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Dollar tumbles to new lows as Congress infighting continues

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28 July 2020

Written by
Matthew Ryan

Senior Market Analyst at Ebury. Providing expert currency analysis so small and mid-sized businesses can effectively navigate international markets.

The euro broke through the 1.17 level versus the dollar on Monday, rallying to its strongest position in almost two years amid ongoing negative sentiment towards the US currency.

T
his week is set to be an eventful one in the US, with investors awaiting news out of both Congress and the Federal Reserve. Regarding the former, the Republicans and Democrats remain deep in negotiations as to whether to extend the $600 a week additional unemployment insurance benefit scheme – introduced at the beginning of the crisis to help support households during the mass layoffs. This scheme is set to expire at the end of July, leaving many millions of households without a guaranteed income stream. The Republicans have proposed reducing the benefits to $200 a week through to September, with the Democrats insisting that it should remain at current levels.

A lack of agreement between the two is now a major cause for concern for investors and would present a significant downside risk to the US economy, in our view, given the mass levels of unemployment witnessed in the country since the onset of the crisis. With new US virus cases continuing to rise at an aggressive pace, there is an argument to suggest that the situation in the labour market could deteriorate further, before it gets better. We have begun to see this translated into a worsening in labour market conditions, with initial jobless claims increasing for the first time since March in the week to 17th July. Congress has until the end of the week to strike an agreement. A lack of accord by then would, we believe, be a big negative for the US dollar, and would continue to see it sell-off against its major peers.

USD

What to expect from Wednesday’s FOMC meeting

Market participants will also have one eye on tomorrow’s FOMC meeting. As financial markets stabilise and the US economy shows signs of recovery, the Federal Reserve is set to leave its monetary policy unchanged at its meeting on Wednesday.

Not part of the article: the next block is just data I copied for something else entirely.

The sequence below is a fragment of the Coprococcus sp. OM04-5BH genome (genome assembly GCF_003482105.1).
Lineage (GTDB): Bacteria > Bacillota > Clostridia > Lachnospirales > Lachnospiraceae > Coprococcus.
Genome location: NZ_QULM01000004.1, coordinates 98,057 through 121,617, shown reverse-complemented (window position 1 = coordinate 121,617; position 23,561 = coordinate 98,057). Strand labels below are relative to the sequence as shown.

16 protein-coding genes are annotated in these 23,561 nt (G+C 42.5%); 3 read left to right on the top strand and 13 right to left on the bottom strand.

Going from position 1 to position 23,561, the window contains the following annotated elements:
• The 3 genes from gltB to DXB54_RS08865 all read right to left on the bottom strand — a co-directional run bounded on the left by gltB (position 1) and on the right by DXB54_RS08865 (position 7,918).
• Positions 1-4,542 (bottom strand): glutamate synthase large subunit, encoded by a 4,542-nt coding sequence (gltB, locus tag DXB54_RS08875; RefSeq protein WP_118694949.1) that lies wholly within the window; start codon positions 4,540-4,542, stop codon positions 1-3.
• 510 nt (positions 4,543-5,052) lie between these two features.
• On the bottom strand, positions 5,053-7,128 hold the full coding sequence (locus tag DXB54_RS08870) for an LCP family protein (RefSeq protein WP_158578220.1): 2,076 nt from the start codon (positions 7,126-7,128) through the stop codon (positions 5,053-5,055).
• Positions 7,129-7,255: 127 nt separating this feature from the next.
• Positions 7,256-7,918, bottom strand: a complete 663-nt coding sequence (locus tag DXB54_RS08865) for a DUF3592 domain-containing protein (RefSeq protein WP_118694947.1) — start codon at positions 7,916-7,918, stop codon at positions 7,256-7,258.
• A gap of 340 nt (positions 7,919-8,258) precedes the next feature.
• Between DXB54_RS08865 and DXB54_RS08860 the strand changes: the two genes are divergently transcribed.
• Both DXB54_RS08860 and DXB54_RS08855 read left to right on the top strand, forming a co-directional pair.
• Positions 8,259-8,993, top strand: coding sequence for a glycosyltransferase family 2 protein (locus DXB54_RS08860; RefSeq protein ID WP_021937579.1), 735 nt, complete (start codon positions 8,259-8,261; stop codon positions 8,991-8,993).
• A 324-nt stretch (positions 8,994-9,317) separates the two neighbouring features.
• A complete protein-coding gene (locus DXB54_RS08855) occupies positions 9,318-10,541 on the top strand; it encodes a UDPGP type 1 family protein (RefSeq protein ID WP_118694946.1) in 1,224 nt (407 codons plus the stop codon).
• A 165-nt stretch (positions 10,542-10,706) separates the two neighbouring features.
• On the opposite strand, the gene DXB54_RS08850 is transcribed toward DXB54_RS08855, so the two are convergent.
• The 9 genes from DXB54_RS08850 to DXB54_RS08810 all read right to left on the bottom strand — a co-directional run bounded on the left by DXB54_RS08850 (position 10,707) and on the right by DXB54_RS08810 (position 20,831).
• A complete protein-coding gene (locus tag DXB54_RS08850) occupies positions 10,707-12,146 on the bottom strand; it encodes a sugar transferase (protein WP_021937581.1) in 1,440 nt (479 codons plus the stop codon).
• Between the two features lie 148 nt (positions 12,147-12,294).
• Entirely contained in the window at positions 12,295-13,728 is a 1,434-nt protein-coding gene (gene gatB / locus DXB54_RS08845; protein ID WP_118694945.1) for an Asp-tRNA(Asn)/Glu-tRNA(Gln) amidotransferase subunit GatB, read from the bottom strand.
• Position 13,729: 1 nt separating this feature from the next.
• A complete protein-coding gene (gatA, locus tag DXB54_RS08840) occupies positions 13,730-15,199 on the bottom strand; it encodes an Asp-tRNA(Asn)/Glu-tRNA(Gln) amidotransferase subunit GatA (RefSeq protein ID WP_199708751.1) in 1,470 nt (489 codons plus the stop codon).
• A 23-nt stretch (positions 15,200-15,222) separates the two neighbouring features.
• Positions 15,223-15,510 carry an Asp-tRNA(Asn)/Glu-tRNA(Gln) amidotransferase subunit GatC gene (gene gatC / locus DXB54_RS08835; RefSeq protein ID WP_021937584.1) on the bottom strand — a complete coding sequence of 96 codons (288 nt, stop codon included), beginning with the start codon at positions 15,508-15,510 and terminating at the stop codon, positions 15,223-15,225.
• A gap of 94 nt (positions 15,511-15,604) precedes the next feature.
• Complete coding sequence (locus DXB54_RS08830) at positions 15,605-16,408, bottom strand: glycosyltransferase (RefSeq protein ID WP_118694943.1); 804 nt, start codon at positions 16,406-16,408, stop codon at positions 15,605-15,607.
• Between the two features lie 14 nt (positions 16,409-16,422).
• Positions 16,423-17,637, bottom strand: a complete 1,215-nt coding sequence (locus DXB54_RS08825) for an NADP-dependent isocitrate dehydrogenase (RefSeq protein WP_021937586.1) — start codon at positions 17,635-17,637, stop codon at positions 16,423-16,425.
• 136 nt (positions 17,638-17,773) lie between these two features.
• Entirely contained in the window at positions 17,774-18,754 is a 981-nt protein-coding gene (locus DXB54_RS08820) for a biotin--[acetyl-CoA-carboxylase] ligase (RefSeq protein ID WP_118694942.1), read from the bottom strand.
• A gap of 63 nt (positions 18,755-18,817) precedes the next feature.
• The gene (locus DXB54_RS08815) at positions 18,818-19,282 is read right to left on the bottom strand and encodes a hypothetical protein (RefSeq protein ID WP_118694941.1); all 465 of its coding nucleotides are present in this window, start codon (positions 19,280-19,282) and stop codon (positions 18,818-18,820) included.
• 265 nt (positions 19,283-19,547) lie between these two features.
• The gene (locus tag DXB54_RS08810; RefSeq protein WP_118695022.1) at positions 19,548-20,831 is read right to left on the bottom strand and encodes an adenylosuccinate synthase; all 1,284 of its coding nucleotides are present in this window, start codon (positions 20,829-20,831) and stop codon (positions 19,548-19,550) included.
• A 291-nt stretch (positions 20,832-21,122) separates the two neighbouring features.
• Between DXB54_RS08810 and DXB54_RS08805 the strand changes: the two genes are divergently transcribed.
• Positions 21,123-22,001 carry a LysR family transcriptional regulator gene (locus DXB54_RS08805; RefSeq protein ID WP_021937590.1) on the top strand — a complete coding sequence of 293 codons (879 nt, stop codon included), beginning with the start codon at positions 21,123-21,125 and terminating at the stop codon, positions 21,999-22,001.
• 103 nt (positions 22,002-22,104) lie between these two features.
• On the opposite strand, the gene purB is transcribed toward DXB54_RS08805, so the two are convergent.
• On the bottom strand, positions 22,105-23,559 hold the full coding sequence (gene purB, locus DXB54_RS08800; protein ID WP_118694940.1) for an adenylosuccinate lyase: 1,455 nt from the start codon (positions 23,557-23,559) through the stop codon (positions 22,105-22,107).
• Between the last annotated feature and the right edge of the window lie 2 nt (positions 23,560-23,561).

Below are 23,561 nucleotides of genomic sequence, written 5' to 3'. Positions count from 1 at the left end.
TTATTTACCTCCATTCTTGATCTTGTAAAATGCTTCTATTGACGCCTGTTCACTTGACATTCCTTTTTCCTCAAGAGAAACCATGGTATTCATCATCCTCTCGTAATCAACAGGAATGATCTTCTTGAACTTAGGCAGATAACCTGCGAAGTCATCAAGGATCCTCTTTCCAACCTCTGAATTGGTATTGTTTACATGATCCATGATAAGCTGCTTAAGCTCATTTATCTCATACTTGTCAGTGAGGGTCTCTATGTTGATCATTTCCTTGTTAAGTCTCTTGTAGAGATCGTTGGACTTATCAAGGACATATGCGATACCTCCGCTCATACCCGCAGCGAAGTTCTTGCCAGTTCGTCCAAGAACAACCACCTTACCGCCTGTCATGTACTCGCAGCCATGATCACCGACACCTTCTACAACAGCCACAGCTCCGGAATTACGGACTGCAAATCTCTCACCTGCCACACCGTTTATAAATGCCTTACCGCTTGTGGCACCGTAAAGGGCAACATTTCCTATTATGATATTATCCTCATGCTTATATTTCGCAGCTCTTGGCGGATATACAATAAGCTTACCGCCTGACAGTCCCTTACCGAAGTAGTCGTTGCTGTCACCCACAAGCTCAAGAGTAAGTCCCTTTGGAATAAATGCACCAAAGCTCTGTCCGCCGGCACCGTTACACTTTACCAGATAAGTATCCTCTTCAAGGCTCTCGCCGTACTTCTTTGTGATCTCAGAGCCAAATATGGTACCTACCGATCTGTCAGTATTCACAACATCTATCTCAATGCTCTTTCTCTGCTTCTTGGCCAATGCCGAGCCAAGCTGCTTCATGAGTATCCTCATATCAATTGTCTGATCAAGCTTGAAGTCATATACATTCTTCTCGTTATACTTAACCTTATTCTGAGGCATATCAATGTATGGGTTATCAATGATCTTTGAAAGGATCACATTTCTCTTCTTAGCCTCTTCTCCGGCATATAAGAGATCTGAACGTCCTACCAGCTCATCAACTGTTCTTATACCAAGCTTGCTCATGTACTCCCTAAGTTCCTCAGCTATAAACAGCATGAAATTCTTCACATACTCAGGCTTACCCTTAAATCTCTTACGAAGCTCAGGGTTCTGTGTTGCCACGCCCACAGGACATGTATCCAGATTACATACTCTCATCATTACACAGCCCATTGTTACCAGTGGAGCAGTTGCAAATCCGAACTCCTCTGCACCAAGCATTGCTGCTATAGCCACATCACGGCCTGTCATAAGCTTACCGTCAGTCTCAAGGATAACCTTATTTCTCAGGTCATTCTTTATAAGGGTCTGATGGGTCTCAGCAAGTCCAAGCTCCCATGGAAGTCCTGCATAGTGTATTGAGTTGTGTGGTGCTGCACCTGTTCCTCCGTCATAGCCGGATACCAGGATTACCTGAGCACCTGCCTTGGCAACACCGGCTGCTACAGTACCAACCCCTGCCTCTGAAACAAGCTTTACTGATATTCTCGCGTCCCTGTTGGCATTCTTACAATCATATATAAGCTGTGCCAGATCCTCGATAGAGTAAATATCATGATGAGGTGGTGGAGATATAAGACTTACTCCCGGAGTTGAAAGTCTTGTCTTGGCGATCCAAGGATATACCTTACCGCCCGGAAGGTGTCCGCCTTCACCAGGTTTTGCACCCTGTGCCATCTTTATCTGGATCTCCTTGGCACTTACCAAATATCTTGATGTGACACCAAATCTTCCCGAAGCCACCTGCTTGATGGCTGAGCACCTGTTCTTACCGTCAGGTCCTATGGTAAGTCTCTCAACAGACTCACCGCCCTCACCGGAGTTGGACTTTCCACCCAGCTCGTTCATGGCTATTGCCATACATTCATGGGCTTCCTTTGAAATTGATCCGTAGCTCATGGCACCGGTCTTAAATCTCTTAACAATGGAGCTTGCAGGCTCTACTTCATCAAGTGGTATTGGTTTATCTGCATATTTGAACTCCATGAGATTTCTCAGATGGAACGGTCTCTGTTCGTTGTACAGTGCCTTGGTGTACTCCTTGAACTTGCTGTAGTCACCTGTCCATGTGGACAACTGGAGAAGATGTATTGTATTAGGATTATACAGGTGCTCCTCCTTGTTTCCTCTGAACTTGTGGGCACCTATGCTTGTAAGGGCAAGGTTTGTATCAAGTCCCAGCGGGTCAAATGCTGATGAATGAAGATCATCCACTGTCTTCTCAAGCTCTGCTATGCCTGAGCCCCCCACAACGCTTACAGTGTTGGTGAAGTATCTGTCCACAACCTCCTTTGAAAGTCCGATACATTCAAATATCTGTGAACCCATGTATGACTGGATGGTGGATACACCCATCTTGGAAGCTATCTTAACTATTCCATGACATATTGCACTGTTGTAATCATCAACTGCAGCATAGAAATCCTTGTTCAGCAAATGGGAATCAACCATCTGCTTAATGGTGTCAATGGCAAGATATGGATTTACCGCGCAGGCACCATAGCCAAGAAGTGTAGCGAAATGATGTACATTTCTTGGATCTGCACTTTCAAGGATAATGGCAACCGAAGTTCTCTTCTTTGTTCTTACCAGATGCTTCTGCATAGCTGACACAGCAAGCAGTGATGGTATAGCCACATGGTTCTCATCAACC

Attention will instead be on comments from Chair Jerome Powell. We think that while the Fed will mention the recent improvements witnessed in US data, it will likely strike a cautious note over the recovery, highlighting the significant downside risks that remain. We also expect policymakers to continue stressing that interest rates will remain at current record low levels for the foreseeable future. Aside from that, markets will be paying close attention to Chair Jerome Powell’s comments on the use of more unconventional monetary policy tools.

There has been a lot of talk in the markets about the Fed implementing yield curve control, similar to that used by the Bank of Japan to keep long-term borrowing costs below a specific level or range. We do not think that the Fed will introduce such measures just yet. The yield on the US 10-year government bond is already near record lows at below 0.6% – perhaps partly in expectation that yield curve control may be on the horizon. For this reason, we expect Powell to keep open the possibility of implementing the programme later down the line, with a reluctance to do so likely to have the undesired effect of pushing yields higher.

Pound rallies to fresh March highs versus US dollar

Elsewhere in the markets, sterling continued on its recent good run, rallying to its strongest position versus the dollar since its sharp downturn in early-March.

As mentioned last week, the rationale for this aggressive move higher is, we believe, largely a consequence of broad US dollar weakness, rather than any underlying strength in the pound. If we look at FX performance trackers, sterling is actually one of the weaker currencies versus the dollar in the past two months, underperformed only by the Japanese yen and Canadian dollar. The continued uncertainty surrounding Brexit is largely to blame, in our view, given the UK data appears to have bounced back sharply in June (see last week’s strong retail sales data).

With no real major data out of the UK of note this week, we expect the pound to continue to be driven largely by events elsewhere.

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